* S&P 500 on track for seventh straight session of gains
* Apple extends recent decline after unveiling new iPhones
* Obama requests Congress to delay vote on Syria
* Dow up 0.7 pct, S&P up 0.2 pct, Nasdaq off 0.2 pct
By Ryan Vlastelica
NEW YORK, Sept 11 (Reuters) - U.S. stocks were mostly higher on Wednesday, putting the S&P 500 on track for a seventh straight day of gains as a potential military strike against Syria was delayed, further easing geopolitical concerns.
Wall Street showed resilience even as Apple Inc, the largest U.S. publicly traded company by market capitalization, slumped nearly 5 percent a day after it unveiled new iPhone models and prices. The stock was the biggest decliner in the S&P and kept the Nasdaq modestly lower.
Market nervousness over a possible U.S.-led strike against Syria abated as U.S. President Barack Obama, faced with resistance in polls and Congress, said a Russian offer to pressure Syria to place its chemical weapons under international control raised the chances of putting off a strike.
The President also asked Congressional leaders to delay a vote on to authorize military force in order to allow diplomacy to play out.
"The speech lessens some of the macro concerns out there, and as the worst-case scenario around Syria becomes more unlikely, investors are rotating back towards the market," said Eric Teal, chief investment officer at First Citizens Bancshares in Raleigh, North Carolina.
The S&P 500 has risen about 3.3 percent over the past seven sessions, its longest winning streak since July.
Apple shares fell 5 percent to $469.79, extending a steep decline from the previous session. The stock is on track for its worst two-day performance since April 18, and its loss of nearly $23 billion in market capitalization is roughly the total size of Dell.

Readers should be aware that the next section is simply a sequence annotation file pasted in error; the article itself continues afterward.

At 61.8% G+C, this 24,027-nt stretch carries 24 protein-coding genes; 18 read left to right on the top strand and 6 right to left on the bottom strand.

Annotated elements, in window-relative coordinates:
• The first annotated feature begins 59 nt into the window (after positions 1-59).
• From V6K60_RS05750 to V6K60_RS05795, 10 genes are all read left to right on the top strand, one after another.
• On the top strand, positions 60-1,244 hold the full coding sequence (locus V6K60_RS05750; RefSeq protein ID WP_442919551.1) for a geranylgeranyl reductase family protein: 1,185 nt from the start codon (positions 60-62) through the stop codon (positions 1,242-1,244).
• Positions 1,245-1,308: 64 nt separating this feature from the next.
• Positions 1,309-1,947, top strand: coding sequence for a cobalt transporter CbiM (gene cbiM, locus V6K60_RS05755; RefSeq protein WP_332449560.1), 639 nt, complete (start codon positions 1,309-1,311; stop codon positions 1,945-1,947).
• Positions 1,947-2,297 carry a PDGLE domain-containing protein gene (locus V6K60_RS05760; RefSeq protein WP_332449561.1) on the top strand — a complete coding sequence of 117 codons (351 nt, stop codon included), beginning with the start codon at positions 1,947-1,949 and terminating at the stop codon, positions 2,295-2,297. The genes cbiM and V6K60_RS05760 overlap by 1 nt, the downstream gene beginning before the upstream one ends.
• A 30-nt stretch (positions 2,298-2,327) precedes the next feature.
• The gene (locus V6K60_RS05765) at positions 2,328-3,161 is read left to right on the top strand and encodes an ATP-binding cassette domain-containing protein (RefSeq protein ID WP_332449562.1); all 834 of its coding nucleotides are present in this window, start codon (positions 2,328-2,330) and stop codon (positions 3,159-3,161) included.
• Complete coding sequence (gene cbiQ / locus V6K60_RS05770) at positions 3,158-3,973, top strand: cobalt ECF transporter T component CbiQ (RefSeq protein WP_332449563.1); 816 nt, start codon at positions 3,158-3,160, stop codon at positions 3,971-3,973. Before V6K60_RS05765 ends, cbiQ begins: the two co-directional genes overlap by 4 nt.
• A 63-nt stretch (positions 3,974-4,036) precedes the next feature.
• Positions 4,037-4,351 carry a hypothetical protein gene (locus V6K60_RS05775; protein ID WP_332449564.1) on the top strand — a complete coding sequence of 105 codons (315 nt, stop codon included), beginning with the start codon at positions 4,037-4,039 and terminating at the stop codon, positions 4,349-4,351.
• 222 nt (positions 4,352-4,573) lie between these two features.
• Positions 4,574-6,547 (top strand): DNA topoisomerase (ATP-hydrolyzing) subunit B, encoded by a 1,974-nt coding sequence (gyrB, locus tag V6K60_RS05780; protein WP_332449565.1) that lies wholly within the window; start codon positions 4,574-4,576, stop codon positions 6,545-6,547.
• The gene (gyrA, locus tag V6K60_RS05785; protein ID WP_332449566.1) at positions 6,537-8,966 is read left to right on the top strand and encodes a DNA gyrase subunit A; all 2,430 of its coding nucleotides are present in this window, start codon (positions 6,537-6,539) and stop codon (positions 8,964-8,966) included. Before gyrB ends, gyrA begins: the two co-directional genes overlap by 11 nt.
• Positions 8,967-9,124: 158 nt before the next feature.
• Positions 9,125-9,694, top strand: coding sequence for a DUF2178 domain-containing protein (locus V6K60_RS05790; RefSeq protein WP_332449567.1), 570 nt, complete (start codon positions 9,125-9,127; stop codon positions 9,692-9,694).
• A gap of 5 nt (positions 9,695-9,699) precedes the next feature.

The tech titan's product announcements on Tuesday disappointed investors who were hoping for a cheaper version of the iPhone or a new product line. Credit Suisse, UBS and Bank of America Merrill Lynch each lowered their rating on the stock.
What was announced "was less than expected from a company that has a reputation for surprising with a killer product or strategy," said Mark Luschini, chief investment strategist at Janney Montgomery Scott in Philadelphia, which manages about $58 billion in assets.
The Dow Jones industrial average was up 104.91 points, or 0.69 percent, at 15,295.97. The Standard & Poor's 500 Index was up 2.62 points, or 0.16 percent, at 1,686.61. The Nasdaq Composite Index was down 5.93 points, or 0.16 percent, at 3,723.09.
Traders looked ahead to the Fed's two-day policy meeting on Sept. 17-18 when a decision is expected to begin to wind down $85 billion a month in bond purchases. That stimulus has been key in buoying the economy and boosting the benchmark S&P 500 index by nearly 18 percent so far this year.
In company news, hardware distributor Synnex Corp jumped 21 percent to $58 a day after it said it will buy IBM Corp's customer-care outsourcing business for $505 million. IBM rose 2.1 percent to $190.58 to lead gains on the Dow industrials.
Texas Instruments edged down 0.4 percent to $40.15 after the No. 3 U.S. chipmaker lowered its third-quarter forecast.
Economic data showed wholesale inventories for July edged up 0.1 percent, less than an expected rise of 0.3 percent, but better than June's 0.2 percent decline.
Harvest Natural Resources Inc surged 27 percent to $5.25 after the oil and gas producer said it was in exclusive talks to sell itself to Argentina's Pluspetrol in a deal valued at about $373 million including debt.